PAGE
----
Pure Dessert by Alice Medrich

Favorite Cookbook

I have a lot of cookbooks. A lot. I haven't counted them but it's probably in the triple digits. And of those scores of titles, there are only three dedicated to desserts. One is by Maida Heatter, another is by Lindsey Shere and the final is this one, Pure Dessert by Alice Medrich. Read on for why this book has a special place on my shelf.

I don't shun desserts but I don't make them that frequently. My repertoire is small and I am usually quite content to rotate between six or so favorites. But every now and then, I want to stretch my wings and explore new territory so I reach for Pure Dessert which has never failed me. It inspires and tantalizes with its selection, and comforts with its simple and accurate recipes. There is always something I want to try and a few recipes have even made it to that rotation.

Of course, Alice Medrich herself is a well-known and venerable expert on the sweet kitchen. SInce the publication of Cocolat in 1990, she has produced several dessert-themed cookbooks including her most recent Sinfully Easy Desserts which was published in 2012.

Quick Facts

Who wrote it: Alice Medrich

Who published it: Artisan

Recipes and projects for right now: This review is being written in winter so Bittersweet Citrus Tart with Jasmine Cream, Chestnut Pound Cake (or Olive Oil and Sherry Pound Cake), Italian Chocolate-Almond Torte, Chilled Oranges in Rum-Caramel Syrup, Pink Grapefruit Granita, Saffron and Cardamom Panna Cotta, Panforte Nero.

Recommended? Yes! With its wide range of flavors, beautiful photographs, and deceptively simple recipes that produce astonishingly delicious results, this book is both practical as well as inspirational.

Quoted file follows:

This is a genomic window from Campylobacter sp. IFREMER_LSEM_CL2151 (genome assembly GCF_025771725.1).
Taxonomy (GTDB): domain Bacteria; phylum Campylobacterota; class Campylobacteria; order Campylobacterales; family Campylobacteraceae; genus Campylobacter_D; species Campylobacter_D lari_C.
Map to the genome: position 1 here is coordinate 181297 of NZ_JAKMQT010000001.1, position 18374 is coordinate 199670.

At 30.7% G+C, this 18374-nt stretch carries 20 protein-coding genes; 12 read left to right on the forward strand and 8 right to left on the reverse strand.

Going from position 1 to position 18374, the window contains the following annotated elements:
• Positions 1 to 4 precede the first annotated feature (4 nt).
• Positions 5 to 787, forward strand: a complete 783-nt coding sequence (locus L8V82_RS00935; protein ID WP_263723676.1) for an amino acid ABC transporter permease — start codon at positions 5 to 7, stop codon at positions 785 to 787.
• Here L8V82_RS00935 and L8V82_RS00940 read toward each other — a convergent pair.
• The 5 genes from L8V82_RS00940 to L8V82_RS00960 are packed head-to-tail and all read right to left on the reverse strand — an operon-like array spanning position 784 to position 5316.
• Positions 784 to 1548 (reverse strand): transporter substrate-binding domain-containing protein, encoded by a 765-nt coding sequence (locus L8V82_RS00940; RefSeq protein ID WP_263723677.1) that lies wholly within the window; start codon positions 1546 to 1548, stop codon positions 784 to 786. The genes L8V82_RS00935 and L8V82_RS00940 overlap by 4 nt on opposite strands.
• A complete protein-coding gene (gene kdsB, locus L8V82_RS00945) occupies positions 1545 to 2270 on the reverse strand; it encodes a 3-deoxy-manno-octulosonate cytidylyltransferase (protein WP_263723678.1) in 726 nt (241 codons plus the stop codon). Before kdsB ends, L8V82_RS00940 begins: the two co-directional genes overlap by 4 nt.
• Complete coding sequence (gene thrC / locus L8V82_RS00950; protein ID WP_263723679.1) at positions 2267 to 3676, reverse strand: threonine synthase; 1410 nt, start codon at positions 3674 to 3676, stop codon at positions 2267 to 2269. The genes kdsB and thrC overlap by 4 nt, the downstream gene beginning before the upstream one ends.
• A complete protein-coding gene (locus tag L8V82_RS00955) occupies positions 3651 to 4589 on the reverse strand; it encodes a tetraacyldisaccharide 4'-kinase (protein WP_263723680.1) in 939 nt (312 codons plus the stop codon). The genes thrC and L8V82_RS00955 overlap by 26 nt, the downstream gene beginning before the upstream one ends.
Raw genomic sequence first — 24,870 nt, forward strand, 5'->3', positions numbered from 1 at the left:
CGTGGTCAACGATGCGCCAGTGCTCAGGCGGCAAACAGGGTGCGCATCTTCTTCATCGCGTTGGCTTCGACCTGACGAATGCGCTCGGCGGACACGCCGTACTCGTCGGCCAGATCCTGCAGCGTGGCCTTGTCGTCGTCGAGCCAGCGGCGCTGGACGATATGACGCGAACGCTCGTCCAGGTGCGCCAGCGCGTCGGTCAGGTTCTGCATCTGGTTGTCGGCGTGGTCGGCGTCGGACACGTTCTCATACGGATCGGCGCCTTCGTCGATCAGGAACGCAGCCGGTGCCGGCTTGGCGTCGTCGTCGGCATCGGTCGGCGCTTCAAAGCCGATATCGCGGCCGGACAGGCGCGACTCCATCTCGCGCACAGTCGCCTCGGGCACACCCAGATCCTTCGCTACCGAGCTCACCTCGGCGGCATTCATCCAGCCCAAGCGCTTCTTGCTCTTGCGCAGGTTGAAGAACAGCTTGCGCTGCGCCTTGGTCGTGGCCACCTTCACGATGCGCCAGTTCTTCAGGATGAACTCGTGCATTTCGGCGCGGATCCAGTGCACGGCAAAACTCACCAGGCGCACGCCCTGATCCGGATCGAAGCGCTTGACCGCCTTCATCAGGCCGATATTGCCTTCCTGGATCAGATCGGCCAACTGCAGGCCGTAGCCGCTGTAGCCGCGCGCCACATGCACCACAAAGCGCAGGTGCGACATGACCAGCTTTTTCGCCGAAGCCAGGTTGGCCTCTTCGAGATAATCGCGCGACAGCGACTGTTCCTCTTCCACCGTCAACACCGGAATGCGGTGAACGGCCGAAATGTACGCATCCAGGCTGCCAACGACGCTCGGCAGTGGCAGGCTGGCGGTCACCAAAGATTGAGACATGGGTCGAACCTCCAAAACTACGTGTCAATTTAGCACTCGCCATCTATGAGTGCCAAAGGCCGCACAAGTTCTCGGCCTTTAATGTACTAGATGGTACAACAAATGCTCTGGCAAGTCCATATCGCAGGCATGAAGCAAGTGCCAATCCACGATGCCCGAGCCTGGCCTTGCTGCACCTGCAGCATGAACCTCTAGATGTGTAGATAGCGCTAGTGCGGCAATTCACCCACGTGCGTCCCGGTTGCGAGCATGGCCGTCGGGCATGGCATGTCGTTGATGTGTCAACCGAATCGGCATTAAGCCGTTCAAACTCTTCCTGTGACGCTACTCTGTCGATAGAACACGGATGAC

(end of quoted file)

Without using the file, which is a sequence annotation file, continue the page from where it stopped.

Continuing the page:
Other highlights: The book is arranged by flavor, which is really a wonderful way to browse for inspiration. Beginning with The Flavor of Milk, the chapters go on to The Flavors of Grain, Nuts, and Seeds; The Flavors of Fruit; The Flavors of Chocolate; The Flavors of Honey and Sugar; The Flavors of Herbs and Spices, Flowers and Leaves; The Flavor of Wine, Beer, and Spirits.

There is a lot of practical information in the front of the book on measuring, mise en place, equipment, how to shop, special ingredients, etc. So beginners will not be daunted but experts will find plenty here as well. A list of resources and a good index complete the book.

Who would enjoy this book? Anyone who loves to make desserts, of course, but also for those who aren't so keen on the sweet stuff. Why? This book will encourage you with its creativity, simplicity, and broad range. Even dessert haters will find something here.

→ Find the book at your local library, independent bookstore, or Amazon: Pure Desserts by Alice Medrich (Artisan, 2007)

Related: Baker's Tip: How to Peel Hazelnuts

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(Images: Dana Velden )